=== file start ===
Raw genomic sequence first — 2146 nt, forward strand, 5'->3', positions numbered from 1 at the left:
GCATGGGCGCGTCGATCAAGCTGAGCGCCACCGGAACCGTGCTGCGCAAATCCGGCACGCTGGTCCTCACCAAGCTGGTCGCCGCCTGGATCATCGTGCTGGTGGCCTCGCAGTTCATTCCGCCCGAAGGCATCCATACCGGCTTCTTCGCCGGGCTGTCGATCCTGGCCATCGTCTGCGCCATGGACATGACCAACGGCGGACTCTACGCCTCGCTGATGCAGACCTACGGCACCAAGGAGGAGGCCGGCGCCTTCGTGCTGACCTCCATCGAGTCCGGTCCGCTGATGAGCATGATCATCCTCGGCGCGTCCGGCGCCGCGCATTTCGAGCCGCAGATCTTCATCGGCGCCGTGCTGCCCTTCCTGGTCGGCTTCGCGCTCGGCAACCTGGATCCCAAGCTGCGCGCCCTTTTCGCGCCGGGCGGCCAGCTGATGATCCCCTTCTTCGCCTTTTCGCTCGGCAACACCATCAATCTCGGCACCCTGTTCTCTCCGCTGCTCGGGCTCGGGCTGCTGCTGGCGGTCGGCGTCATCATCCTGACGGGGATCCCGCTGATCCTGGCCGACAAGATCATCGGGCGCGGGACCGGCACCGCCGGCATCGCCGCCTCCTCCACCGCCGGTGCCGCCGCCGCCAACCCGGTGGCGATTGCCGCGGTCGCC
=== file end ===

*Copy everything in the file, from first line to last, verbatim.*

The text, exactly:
Raw genomic sequence first — 2146 nt, forward strand, 5'->3', positions numbered from 1 at the left:
GCATGGGCGCGTCGATCAAGCTGAGCGCCACCGGAACCGTGCTGCGCAAATCCGGCACGCTGGTCCTCACCAAGCTGGTCGCCGCCTGGATCATCGTGCTGGTGGCCTCGCAGTTCATTCCGCCCGAAGGCATCCATACCGGCTTCTTCGCCGGGCTGTCGATCCTGGCCATCGTCTGCGCCATGGACATGACCAACGGCGGACTCTACGCCTCGCTGATGCAGACCTACGGCACCAAGGAGGAGGCCGGCGCCTTCGTGCTGACCTCCATCGAGTCCGGTCCGCTGATGAGCATGATCATCCTCGGCGCGTCCGGCGCCGCGCATTTCGAGCCGCAGATCTTCATCGGCGCCGTGCTGCCCTTCCTGGTCGGCTTCGCGCTCGGCAACCTGGATCCCAAGCTGCGCGCCCTTTTCGCGCCGGGCGGCCAGCTGATGATCCCCTTCTTCGCCTTTTCGCTCGGCAACACCATCAATCTCGGCACCCTGTTCTCTCCGCTGCTCGGGCTCGGGCTGCTGCTGGCGGTCGGCGTCATCATCCTGACGGGGATCCCGCTGATCCTGGCCGACAAGATCATCGGGCGCGGGACCGGCACCGCCGGCATCGCCGCCTCCTCCACCGCCGGTGCCGCCGCCGCCAACCCGGTGGCGATTGCCGCGGTCGCC